Tag Archives: Farrago

From the archives: A Room of Our Own

28 Aug

This article was featured in Farrago in 2010.

Tuesday, August 17 2010 – by Esther Bohmer and Miriam Hamel-Green

In Australia, right now, one in every three women is sexually assaulted in her lifetime. In Australia, right now, one in every three women suffers mental health problems. In Australia, right now, one in every three women has at least one STI. Will one autonomous (women-only) space in Parkville fix all this? We don’t think so. But it is one step—and for many women, the first step—in addressing these issues for themselves.

The Wom*n’s Room exists, as the various—admittedly poorly maintained (2011 edit: now awesomely maintained!) —websites state; as both a safer space for women and somewhere to organise against that which makes us unsafe. The notion that in the last thirty years the University has managed to undo all patriarchal constructions is absurd. Yes, women occupy spaces such as lecture theatres, south lawn, bars and offices. But this does not happen free of misogynistic behaviour and danger. Men dominate discussion in tutes, women are verbally harassed around campus, and men are systemically privileged over women in academia, for example the topic “lesbians” is deemed too specific for a thesis, whereas we’re free to write 10,000 about one old, dead, white guy. And then there are the statistics mentioned above, which it is naive and dangerously unwise to presume aren’t manifested within our University Bubble. Women who recognise these facts and then choose to take action—such as those who participate in all the Wom*n’s Room has to offer—are not thus vulnerable cowards and victims; they are empowered individuals attempting to navigate society as best they can.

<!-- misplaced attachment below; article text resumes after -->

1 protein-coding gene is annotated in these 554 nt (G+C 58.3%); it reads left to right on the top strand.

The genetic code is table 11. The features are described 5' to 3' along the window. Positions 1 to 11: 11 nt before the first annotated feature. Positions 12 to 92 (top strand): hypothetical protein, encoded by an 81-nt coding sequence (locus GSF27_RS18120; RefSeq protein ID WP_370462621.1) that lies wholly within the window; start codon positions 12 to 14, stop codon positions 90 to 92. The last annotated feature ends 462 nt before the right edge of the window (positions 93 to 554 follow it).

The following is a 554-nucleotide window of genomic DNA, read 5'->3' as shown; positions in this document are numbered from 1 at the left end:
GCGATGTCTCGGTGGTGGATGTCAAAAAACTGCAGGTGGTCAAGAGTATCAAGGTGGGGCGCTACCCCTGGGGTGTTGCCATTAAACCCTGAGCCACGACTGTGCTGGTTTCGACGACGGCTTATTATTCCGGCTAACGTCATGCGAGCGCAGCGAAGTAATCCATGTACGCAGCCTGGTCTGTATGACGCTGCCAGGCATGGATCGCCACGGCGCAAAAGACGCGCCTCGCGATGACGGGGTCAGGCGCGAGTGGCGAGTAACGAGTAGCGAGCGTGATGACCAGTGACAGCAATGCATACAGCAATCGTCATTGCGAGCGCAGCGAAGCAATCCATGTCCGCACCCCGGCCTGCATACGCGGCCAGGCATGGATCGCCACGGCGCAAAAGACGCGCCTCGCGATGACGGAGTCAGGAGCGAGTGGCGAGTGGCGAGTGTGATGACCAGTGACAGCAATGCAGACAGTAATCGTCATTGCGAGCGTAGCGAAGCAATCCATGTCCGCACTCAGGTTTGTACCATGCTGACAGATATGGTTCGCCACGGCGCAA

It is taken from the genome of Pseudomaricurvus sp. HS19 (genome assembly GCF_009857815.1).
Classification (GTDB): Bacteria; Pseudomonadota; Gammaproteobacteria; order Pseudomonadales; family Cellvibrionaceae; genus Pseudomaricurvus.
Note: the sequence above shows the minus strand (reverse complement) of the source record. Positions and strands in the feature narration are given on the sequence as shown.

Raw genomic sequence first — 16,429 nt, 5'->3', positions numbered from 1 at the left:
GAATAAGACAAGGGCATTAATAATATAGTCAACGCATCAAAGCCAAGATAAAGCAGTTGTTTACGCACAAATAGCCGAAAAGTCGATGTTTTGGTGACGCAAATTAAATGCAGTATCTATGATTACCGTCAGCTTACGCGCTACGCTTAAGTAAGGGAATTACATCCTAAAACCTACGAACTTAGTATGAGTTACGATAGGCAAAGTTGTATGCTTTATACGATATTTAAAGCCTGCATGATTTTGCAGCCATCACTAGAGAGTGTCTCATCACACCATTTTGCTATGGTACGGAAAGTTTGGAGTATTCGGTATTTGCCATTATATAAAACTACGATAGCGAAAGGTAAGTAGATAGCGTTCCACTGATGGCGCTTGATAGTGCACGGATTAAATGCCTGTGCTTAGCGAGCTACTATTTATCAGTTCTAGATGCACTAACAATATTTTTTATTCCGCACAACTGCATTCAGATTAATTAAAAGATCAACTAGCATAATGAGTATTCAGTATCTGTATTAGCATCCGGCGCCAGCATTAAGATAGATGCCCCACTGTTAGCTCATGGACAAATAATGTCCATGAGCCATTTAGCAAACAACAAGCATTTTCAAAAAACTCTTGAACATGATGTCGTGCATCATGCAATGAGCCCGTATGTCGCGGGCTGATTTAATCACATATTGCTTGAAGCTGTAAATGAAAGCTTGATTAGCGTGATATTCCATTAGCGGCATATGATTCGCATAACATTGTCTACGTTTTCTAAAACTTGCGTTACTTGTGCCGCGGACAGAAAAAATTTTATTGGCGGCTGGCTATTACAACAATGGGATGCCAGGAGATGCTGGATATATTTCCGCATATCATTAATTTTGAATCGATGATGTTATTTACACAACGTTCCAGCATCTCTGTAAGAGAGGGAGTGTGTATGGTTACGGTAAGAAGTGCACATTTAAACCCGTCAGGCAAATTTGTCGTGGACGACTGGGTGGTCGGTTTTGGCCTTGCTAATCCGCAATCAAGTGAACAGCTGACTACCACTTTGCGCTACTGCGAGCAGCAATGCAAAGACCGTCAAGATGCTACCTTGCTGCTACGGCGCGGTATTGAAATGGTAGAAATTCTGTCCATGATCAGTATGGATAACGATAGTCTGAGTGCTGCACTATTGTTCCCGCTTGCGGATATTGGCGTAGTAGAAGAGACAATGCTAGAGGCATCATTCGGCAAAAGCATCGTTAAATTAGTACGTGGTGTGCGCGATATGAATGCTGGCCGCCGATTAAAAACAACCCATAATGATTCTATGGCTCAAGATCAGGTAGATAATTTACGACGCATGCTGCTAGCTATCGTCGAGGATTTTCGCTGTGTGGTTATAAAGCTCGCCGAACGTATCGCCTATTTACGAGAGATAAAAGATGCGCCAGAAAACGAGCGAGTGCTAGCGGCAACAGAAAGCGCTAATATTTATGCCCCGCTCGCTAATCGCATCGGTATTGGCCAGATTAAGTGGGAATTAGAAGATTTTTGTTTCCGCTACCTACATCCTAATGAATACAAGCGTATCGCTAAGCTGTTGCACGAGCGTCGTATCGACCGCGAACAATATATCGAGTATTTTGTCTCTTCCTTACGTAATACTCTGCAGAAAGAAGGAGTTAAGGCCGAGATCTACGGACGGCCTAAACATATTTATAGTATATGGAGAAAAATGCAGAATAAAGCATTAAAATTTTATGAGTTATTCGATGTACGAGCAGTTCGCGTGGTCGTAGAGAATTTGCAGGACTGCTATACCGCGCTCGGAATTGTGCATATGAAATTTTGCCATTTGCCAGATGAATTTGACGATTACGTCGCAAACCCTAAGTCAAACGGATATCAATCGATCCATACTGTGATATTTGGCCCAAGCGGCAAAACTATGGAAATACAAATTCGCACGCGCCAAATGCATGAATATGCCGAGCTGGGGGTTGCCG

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Farrago: Autonomous Spaces

28 Jul

This article in Farrago talks about autonomous spaces. While the specific example here is the Queer Room and the Queer Department, it is easy to see how these ideas can apply to the Wom*n’s Room and the Wom*n’s Department.

“Autonomous areas, which are reserved for the use of a particular identity group, are not always popular. The charge of “reverse discrimination” is often levelled: why should any group have access to resources that aren’t available to the wider population? Another criticism that worries me more is that autonomous spaces can be too exclusive. If entry is based upon adherence to a strictly defined identity group, then people who would otherwise benefit from access may be made to feel unwelcome…”

Have a read, and leave your responses in the comments.

Farrago: Universities in trans-it

28 Jul

Farrago has a feature titled ‘Universities in trans-it’:

“Some things are not easily defined.

The word transgender, for example, can refer to people who do not identify with the sex they were assigned at birth, or to people whose identities may combine or move between traditional notions of male and female…”

Read the full feature at http://union.unimelb.edu.au/farrago/features/universities-in-trans-it and post any comments you have.


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